Fruit Smoothie (see raw dairy below)
Bean Dip Follow same instructions for hummus, substituting a different legume for chickpeas and omitting the sesame seeds.
Plain raw milk, read about raw milk here, under the Raw Dairy heading
Chocolate raw milk
Banana Nut butter raw milk
Fruit Smoothie; follow the mango lassi recipe, substituting other fruit for the mangoes.
Green Smoothie; follow the mango lassi recipe, substituting other vegetables and fruit for the mangoes. Puree leafy greens yogurt or kefir, until smooth, before adding other ingredients.
Flavored Kefir: In a blender, puree 2 cups raw milk kefir, 2 Tbsp. of pure, maple syrup and 1/4 cup fresh or frozen fruit.
Raw Cheese: I generally do little bite size cubes. The shape tends to appeal to kids more than a slice. You could also cut it out in fun shapes. Some kids might like it shredded.
Flavored Raw Cheese: Toss cheese cubes in favorite seasoning.
Legumes: Kids don't always like beans, but they often enjoy hummus, white bean dip, and pinto bean dip. Follow same instructions for hummus, substituting a different legume for chickpeas and omitting the sesame seeds.
Whole grain, sourdough Einkorn Crackers
Whole grain, sourdough pancakes, cut in bite size pieces with pure, organic maple syrup to dip it in.
Tip: If your child doesn't like pure maple syrup, add some vanilla to taste and a little cinnamon, optional
Whole grain, sourdough waffles, cut in bite size pieces with pure, organic maple syrup to dip it in. See tip above.
Oatmeal in a thermos
Popcorn Omit honey for a savory version.
Also see, Deconstructed Salads below
Kid friendly Combinations
Carrots and ranch
Vegetable of choice and hummus
Bell peppers and ranch
Celery and nut butter*
Celery and ranch
Apples and raw cheese
Apples and nut butter
Cucumber and ranch
Fruit and chocolate sauce
Banana and chocolate sauce
Veggie and cheese kabob
Crackers and one of the salsa's above under Dips
Vegetable of choice and guacamole
Cheese, apple, crackers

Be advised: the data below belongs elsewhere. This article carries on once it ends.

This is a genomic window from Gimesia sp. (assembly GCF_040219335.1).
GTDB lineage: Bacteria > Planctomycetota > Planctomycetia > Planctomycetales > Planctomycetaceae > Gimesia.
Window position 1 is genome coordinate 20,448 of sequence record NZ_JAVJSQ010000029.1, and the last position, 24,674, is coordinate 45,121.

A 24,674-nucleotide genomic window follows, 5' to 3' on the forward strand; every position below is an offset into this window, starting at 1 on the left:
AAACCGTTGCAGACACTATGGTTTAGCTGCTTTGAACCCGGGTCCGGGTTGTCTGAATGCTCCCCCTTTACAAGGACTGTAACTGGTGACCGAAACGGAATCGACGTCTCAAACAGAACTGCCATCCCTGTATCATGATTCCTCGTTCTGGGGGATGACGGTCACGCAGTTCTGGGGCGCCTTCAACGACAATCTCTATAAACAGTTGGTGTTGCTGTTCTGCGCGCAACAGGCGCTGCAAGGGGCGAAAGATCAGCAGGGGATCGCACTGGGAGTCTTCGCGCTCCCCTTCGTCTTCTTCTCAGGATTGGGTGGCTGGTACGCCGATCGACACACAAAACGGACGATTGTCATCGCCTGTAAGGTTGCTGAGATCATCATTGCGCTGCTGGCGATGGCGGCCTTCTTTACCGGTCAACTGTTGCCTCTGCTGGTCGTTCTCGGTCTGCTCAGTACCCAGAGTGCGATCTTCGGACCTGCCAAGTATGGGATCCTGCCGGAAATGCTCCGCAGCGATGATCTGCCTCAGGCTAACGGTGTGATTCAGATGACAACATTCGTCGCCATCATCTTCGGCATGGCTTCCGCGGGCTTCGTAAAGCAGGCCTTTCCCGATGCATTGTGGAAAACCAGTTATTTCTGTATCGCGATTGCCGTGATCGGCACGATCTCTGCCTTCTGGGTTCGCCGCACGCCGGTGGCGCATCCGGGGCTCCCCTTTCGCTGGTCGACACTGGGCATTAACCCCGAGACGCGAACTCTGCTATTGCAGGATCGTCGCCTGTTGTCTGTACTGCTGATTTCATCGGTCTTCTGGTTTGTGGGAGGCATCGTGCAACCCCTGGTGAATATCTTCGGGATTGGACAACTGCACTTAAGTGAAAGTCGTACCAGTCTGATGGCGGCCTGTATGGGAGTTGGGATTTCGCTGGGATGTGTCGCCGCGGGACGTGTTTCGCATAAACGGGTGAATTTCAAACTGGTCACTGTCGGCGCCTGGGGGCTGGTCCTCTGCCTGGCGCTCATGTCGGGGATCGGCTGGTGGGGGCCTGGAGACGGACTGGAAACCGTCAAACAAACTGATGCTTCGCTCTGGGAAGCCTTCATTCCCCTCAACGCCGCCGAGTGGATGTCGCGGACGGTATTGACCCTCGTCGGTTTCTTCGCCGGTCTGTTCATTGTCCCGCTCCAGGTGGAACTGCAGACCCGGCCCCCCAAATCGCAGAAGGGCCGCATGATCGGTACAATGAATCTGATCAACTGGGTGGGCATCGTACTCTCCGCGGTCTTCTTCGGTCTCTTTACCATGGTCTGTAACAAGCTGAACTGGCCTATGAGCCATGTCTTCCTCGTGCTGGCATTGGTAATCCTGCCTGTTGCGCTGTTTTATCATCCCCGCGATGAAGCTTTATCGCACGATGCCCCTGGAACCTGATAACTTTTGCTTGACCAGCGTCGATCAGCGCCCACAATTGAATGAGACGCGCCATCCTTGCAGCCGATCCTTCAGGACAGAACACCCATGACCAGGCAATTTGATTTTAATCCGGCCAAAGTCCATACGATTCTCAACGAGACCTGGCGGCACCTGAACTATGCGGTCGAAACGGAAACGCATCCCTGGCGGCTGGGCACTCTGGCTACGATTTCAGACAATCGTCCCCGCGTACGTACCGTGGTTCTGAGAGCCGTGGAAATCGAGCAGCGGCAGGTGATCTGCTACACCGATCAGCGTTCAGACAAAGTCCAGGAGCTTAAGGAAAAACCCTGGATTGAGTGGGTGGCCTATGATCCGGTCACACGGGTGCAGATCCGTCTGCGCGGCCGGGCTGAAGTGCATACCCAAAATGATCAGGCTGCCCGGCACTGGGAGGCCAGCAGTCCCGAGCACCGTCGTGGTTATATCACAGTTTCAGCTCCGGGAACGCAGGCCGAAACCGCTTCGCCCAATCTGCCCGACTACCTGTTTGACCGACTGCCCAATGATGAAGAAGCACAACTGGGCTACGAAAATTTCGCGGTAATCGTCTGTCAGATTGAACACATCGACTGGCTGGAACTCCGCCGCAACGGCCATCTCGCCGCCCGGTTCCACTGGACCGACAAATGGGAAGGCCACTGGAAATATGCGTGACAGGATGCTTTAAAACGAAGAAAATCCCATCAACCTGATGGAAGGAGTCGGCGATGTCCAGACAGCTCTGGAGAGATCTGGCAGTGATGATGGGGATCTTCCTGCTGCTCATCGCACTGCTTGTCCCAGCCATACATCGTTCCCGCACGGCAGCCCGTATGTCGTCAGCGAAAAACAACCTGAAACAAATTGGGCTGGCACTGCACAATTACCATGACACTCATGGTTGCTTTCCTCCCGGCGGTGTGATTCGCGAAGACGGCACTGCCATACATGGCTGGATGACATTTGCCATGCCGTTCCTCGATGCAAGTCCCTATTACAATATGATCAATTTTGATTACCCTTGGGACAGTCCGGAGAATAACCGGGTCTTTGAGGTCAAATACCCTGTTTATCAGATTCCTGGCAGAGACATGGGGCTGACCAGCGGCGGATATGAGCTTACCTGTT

Egg salad crepe roll-up
Chicken salad crepe roll-up
Herbed cream cheese, cucumber sticks, shredded carrot, sprouts, tomato, and roll-up
Taco, tortilla, tomato, chicken and rice, are other kids friendly soups.
While I can pack the same lunch for my high school kids as I do for my husband and myself, it just doesn't work for a younger child. This is where deconstructed salads come in. Often, I pack the fixings for a salad, that I am making for the rest of the family, in separate compartments in my daughter's Yum Box. Below are a few examples.
Brown rice, quinoa or buckwheat with taco meat and fixings packed separately
Brown rice, quinoa or buckwheat with bulgogi meat and fixings packed separately
Brown rice, quinoa or buckwheat with teriyaki meat and fixings packed separately.
Kid friendly chicken salad: cubed chicken, cubed cheese, cubed apples and/or grapes, diced celery, wild rice all packed individually.
Nicoise: tuna, egg, tomato, green beans, olives, diced roasted or steamed potatoes, and any other veggies child might enjoy and creamy Italian dressing for dipping.
Honey Mustard Chicken: diced chicken, tomato, carrots, and any other veggies child might enjoy with honey mustard dressing to dip vegetables in.
Raw nut trail mix
If you're trying to convert a fruit snack addict to healthier fare, try something like this.
See my post on How to Pack it all Up